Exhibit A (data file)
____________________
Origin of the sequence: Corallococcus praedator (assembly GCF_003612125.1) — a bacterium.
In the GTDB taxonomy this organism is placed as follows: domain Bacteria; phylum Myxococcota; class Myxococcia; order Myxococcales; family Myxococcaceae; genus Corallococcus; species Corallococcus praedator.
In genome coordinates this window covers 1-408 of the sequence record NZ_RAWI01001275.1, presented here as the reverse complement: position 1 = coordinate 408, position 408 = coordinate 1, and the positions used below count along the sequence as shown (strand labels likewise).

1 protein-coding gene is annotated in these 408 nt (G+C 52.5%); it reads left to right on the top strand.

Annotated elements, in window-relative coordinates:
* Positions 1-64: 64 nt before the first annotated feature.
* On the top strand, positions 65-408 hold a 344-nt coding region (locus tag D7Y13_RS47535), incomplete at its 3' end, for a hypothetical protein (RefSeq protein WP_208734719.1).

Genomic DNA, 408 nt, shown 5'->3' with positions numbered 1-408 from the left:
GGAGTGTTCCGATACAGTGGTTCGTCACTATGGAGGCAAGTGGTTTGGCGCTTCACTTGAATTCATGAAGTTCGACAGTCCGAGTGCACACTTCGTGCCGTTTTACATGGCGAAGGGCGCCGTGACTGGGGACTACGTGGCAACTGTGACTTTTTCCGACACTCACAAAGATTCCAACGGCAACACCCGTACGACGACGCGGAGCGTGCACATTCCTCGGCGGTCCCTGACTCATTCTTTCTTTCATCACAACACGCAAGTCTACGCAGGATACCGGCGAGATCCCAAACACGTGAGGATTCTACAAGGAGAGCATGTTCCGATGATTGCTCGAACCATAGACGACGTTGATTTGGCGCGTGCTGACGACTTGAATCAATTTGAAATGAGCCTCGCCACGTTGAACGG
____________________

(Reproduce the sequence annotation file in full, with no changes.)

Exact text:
Origin of the sequence: Corallococcus praedator (assembly GCF_003612125.1) — a bacterium.
In the GTDB taxonomy this organism is placed as follows: domain Bacteria; phylum Myxococcota; class Myxococcia; order Myxococcales; family Myxococcaceae; genus Corallococcus; species Corallococcus praedator.
In genome coordinates this window covers 1-408 of the sequence record NZ_RAWI01001275.1, presented here as the reverse complement: position 1 = coordinate 408, position 408 = coordinate 1, and the positions used below count along the sequence as shown (strand labels likewise).

1 protein-coding gene is annotated in these 408 nt (G+C 52.5%); it reads left to right on the top strand.

Annotated elements, in window-relative coordinates:
* Positions 1-64: 64 nt before the first annotated feature.
* On the top strand, positions 65-408 hold a 344-nt coding region (locus tag D7Y13_RS47535), incomplete at its 3' end, for a hypothetical protein (RefSeq protein WP_208734719.1).

Genomic DNA, 408 nt, shown 5'->3' with positions numbered 1-408 from the left:
GGAGTGTTCCGATACAGTGGTTCGTCACTATGGAGGCAAGTGGTTTGGCGCTTCACTTGAATTCATGAAGTTCGACAGTCCGAGTGCACACTTCGTGCCGTTTTACATGGCGAAGGGCGCCGTGACTGGGGACTACGTGGCAACTGTGACTTTTTCCGACACTCACAAAGATTCCAACGGCAACACCCGTACGACGACGCGGAGCGTGCACATTCCTCGGCGGTCCCTGACTCATTCTTTCTTTCATCACAACACGCAAGTCTACGCAGGATACCGGCGAGATCCCAAACACGTGAGGATTCTACAAGGAGAGCATGTTCCGATGATTGCTCGAACCATAGACGACGTTGATTTGGCGCGTGCTGACGACTTGAATCAATTTGAAATGAGCCTCGCCACGTTGAACGG